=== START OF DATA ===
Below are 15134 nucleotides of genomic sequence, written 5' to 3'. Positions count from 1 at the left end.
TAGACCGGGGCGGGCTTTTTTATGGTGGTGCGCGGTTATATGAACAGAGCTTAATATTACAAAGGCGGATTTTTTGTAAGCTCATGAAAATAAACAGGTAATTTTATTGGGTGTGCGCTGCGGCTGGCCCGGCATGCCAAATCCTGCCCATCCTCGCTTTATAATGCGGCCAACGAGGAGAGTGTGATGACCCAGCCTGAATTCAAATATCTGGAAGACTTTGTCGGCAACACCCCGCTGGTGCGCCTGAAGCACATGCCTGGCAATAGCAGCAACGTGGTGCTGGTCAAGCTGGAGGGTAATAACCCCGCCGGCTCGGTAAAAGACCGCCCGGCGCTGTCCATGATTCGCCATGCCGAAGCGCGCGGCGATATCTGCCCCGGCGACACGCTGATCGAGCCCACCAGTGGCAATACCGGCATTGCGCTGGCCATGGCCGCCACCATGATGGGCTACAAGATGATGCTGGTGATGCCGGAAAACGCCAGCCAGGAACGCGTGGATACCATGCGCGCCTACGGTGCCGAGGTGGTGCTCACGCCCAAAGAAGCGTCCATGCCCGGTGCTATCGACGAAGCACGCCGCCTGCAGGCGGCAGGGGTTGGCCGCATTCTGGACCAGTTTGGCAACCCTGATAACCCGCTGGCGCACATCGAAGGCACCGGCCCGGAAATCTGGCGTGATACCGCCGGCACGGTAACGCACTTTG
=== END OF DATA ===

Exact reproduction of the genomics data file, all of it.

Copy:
Below are 15134 nucleotides of genomic sequence, written 5' to 3'. Positions count from 1 at the left end.
TAGACCGGGGCGGGCTTTTTTATGGTGGTGCGCGGTTATATGAACAGAGCTTAATATTACAAAGGCGGATTTTTTGTAAGCTCATGAAAATAAACAGGTAATTTTATTGGGTGTGCGCTGCGGCTGGCCCGGCATGCCAAATCCTGCCCATCCTCGCTTTATAATGCGGCCAACGAGGAGAGTGTGATGACCCAGCCTGAATTCAAATATCTGGAAGACTTTGTCGGCAACACCCCGCTGGTGCGCCTGAAGCACATGCCTGGCAATAGCAGCAACGTGGTGCTGGTCAAGCTGGAGGGTAATAACCCCGCCGGCTCGGTAAAAGACCGCCCGGCGCTGTCCATGATTCGCCATGCCGAAGCGCGCGGCGATATCTGCCCCGGCGACACGCTGATCGAGCCCACCAGTGGCAATACCGGCATTGCGCTGGCCATGGCCGCCACCATGATGGGCTACAAGATGATGCTGGTGATGCCGGAAAACGCCAGCCAGGAACGCGTGGATACCATGCGCGCCTACGGTGCCGAGGTGGTGCTCACGCCCAAAGAAGCGTCCATGCCCGGTGCTATCGACGAAGCACGCCGCCTGCAGGCGGCAGGGGTTGGCCGCATTCTGGACCAGTTTGGCAACCCTGATAACCCGCTGGCGCACATCGAAGGCACCGGCCCGGAAATCTGGCGTGATACCGCCGGCACGGTAACGCACTTTG